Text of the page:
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Energy giant RWE plans massive job cuts

Energy giant RWE plans to cut thousands of jobs over the next few years, according to media reports.

Energy giant RWE plans massive job cuts
Photo: DPA

A report in Saturday’s edition of the Rheinische Post said RWE wanted to cut 8,000 of its global workforce of 72,000. A source at the company confirmed the report to the Reuters news agency.

“There will be job cuts,” the spokesman told Reuters, without giving a specific number. He said the company was working with the trade unions to implement the job cuts.

In August RWE had announced that it planned to cut costs by €1.5 billion next year in response to Germany’s decision to phase out nuclear power by 2022. The company plans to divest assets worth €11 billion by the end of 2013.

RWE will close its Biblis nuclear power station and also introduce less labour-intensive new coal-fired plants. It will also restructure its operations in the United Kingdom and Eastern Europe.

The company’s supervisory board is meeting on December 12 to discuss the mid-term outlook for 2012 to 2014, including staff numbers.

RWE has already said there would not be any forced lay-offs until at least the end of 2012.

Another German energy giant E.ON has already said it plans to cut 11,000 of its global staff of 80,000. According to unions, 6,500 of those job cuts will likely be in Germany.

The Local/smd

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ENERGY

Sweden to stop local governments blocking wind parks in final stages

Sweden's government has proposed a new law which will remove local municipalities' power to block wind parks in the final stages of the planning process, as part of a four-point plan to speed up the expansion of wind power.

Sweden to stop local governments blocking wind parks in final stages

“We are doing this to meet the increased need for electricity which is going to come as a result of our green industrial revolution,” Strandhäll said at a press conference.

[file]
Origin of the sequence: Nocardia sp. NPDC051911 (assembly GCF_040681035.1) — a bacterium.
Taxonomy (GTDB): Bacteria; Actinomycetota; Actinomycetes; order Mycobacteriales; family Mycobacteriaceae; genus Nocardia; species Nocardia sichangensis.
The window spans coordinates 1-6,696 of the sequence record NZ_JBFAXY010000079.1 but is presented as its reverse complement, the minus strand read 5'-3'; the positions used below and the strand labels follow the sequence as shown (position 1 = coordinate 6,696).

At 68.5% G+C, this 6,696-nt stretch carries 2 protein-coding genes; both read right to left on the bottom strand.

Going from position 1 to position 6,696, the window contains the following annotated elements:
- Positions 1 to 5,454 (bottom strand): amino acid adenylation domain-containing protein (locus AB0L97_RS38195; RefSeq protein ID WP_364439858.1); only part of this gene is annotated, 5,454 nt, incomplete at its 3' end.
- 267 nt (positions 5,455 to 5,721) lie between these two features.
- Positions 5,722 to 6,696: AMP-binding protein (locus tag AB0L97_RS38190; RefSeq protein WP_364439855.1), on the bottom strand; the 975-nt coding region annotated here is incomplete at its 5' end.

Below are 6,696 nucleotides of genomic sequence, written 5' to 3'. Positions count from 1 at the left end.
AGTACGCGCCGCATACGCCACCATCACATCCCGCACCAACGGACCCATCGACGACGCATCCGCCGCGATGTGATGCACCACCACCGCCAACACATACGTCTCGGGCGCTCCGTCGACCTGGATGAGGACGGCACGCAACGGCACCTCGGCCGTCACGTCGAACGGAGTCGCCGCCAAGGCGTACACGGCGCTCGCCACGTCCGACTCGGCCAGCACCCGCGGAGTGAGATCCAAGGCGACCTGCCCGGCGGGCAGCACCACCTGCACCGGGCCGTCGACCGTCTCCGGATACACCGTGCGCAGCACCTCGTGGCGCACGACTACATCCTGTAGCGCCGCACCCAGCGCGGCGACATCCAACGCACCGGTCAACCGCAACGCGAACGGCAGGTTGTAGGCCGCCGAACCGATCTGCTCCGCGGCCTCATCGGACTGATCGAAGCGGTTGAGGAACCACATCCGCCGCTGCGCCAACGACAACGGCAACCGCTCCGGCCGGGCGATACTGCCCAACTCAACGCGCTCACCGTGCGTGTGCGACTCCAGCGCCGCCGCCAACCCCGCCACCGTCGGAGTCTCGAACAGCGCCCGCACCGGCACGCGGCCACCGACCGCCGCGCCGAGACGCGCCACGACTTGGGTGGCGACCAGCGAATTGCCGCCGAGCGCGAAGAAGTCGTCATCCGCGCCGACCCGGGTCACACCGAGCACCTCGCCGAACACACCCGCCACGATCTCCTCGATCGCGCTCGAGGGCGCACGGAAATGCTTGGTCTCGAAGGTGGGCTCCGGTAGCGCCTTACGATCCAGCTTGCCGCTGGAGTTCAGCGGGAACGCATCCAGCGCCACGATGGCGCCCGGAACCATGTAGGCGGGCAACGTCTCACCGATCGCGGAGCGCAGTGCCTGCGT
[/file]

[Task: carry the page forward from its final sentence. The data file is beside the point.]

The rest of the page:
“It is important to strengthen Sweden by rapidly breaking our dependence on fossil fuels, building out our energy production and restructuring our industry. The Swedish people should not be dependent on countries like Russia to drive their cars or warm their homes.”

“We are going to make sure that municipalities who say “yes” to wind power get increased benefits,” she added in a press statement. “In addition, we are going to increase the speed with which wind power is built far offshore, which can generally neither be seen or heard from land.” 

While municipalities will retain a veto over wind power projects on their territory under the proposed new law, they will have to take their decision earlier in the planning process to prevent wind power developers wasting time and effort obtaining approvals only for the local government to block projects at the final stags. 

“For the local area, it’s mostly about making sure that those who feel that new wind parks noticeably affect their living environment also feel that they see positive impacts on their surroundings as a result of their establishment,” Strandhäll said.  “That might be a new sports field, an improved community hall, or other measures that might make live easier and better in places where wind power is established.” 

According to a report from the Swedish Energy Agency, about half of the wind projects planned since 2014 have managed to get approval. But in recent years opposition has been growing, with the opposition Moderate, Swedish Democrats, and Christian Democrat parties increasingly opposing projects at a municipal level. 

Municipalities frequently block wind park projects right at the end of the planning process following grassroots local campaigns. 

The government a month ago sent a committee report, or remiss, to the Council on Legislation, asking them to develop a law which will limit municipal vetoes to the early stages of the planning process. 

At the same time, the government is launching two inquiries. 

The first will look into what incentives could be given to municipalities to encourage them to allow wind farms on their land, which will deliver its recommendations at the end of March next year. In March, Strandhäll said that municipalities which approve wind farm projects should be given economic incentives to encourage them to accept projects on their land. 

The second will look into how to give the government more power over the approvals process for wind projects under Sweden’s environmental code. This will deliver its recommendations at the end of June next year. 

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